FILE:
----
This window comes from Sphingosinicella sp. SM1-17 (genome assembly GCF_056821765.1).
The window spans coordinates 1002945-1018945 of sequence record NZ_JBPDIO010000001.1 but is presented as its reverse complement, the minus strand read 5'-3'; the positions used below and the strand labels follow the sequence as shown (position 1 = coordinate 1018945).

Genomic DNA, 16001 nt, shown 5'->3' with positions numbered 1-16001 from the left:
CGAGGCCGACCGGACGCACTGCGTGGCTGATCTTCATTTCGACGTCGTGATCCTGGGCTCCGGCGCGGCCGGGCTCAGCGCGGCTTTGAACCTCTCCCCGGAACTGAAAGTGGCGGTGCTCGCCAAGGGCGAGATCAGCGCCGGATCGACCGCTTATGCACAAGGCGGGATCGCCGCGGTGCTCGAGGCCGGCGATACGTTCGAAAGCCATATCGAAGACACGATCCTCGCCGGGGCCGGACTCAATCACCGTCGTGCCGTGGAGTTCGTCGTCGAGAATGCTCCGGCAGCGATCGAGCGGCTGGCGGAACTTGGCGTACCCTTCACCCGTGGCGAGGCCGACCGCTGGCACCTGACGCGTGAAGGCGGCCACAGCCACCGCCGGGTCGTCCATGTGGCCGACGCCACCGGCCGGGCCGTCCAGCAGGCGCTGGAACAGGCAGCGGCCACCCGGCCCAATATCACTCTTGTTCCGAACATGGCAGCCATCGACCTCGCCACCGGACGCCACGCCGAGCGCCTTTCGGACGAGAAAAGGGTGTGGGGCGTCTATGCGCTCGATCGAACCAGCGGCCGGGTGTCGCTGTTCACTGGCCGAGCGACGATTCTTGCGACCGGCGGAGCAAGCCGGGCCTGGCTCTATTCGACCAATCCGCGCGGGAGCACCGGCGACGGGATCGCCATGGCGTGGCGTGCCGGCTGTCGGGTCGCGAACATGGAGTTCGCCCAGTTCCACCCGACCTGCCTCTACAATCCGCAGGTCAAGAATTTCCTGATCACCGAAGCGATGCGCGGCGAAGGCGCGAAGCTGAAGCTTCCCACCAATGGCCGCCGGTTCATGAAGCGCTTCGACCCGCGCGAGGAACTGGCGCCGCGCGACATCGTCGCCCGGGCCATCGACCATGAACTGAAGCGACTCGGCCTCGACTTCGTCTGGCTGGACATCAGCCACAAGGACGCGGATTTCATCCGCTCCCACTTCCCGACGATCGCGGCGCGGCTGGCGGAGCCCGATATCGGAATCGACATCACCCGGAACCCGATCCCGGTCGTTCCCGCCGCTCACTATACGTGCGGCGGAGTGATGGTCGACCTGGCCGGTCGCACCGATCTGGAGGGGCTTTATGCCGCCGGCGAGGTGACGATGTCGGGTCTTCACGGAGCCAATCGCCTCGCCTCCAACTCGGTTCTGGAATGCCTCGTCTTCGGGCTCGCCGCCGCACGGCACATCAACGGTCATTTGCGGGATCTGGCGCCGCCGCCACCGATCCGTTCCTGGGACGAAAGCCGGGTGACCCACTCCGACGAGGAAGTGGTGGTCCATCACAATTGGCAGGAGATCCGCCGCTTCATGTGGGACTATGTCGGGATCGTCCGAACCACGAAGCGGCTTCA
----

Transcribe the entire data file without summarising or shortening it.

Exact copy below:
This window comes from Sphingosinicella sp. SM1-17 (genome assembly GCF_056821765.1).
The window spans coordinates 1002945-1018945 of sequence record NZ_JBPDIO010000001.1 but is presented as its reverse complement, the minus strand read 5'-3'; the positions used below and the strand labels follow the sequence as shown (position 1 = coordinate 1018945).

Genomic DNA, 16001 nt, shown 5'->3' with positions numbered 1-16001 from the left:
CGAGGCCGACCGGACGCACTGCGTGGCTGATCTTCATTTCGACGTCGTGATCCTGGGCTCCGGCGCGGCCGGGCTCAGCGCGGCTTTGAACCTCTCCCCGGAACTGAAAGTGGCGGTGCTCGCCAAGGGCGAGATCAGCGCCGGATCGACCGCTTATGCACAAGGCGGGATCGCCGCGGTGCTCGAGGCCGGCGATACGTTCGAAAGCCATATCGAAGACACGATCCTCGCCGGGGCCGGACTCAATCACCGTCGTGCCGTGGAGTTCGTCGTCGAGAATGCTCCGGCAGCGATCGAGCGGCTGGCGGAACTTGGCGTACCCTTCACCCGTGGCGAGGCCGACCGCTGGCACCTGACGCGTGAAGGCGGCCACAGCCACCGCCGGGTCGTCCATGTGGCCGACGCCACCGGCCGGGCCGTCCAGCAGGCGCTGGAACAGGCAGCGGCCACCCGGCCCAATATCACTCTTGTTCCGAACATGGCAGCCATCGACCTCGCCACCGGACGCCACGCCGAGCGCCTTTCGGACGAGAAAAGGGTGTGGGGCGTCTATGCGCTCGATCGAACCAGCGGCCGGGTGTCGCTGTTCACTGGCCGAGCGACGATTCTTGCGACCGGCGGAGCAAGCCGGGCCTGGCTCTATTCGACCAATCCGCGCGGGAGCACCGGCGACGGGATCGCCATGGCGTGGCGTGCCGGCTGTCGGGTCGCGAACATGGAGTTCGCCCAGTTCCACCCGACCTGCCTCTACAATCCGCAGGTCAAGAATTTCCTGATCACCGAAGCGATGCGCGGCGAAGGCGCGAAGCTGAAGCTTCCCACCAATGGCCGCCGGTTCATGAAGCGCTTCGACCCGCGCGAGGAACTGGCGCCGCGCGACATCGTCGCCCGGGCCATCGACCATGAACTGAAGCGACTCGGCCTCGACTTCGTCTGGCTGGACATCAGCCACAAGGACGCGGATTTCATCCGCTCCCACTTCCCGACGATCGCGGCGCGGCTGGCGGAGCCCGATATCGGAATCGACATCACCCGGAACCCGATCCCGGTCGTTCCCGCCGCTCACTATACGTGCGGCGGAGTGATGGTCGACCTGGCCGGTCGCACCGATCTGGAGGGGCTTTATGCCGCCGGCGAGGTGACGATGTCGGGTCTTCACGGAGCCAATCGCCTCGCCTCCAACTCGGTTCTGGAATGCCTCGTCTTCGGGCTCGCCGCCGCACGGCACATCAACGGTCATTTGCGGGATCTGGCGCCGCCGCCACCGATCCGTTCCTGGGACGAAAGCCGGGTGACCCACTCCGACGAGGAAGTGGTGGTCCATCACAATTGGCAGGAGATCCGCCGCTTCATGTGGGACTATGTCGGGATCGTCCGAACCACGAAGCGGCTTCA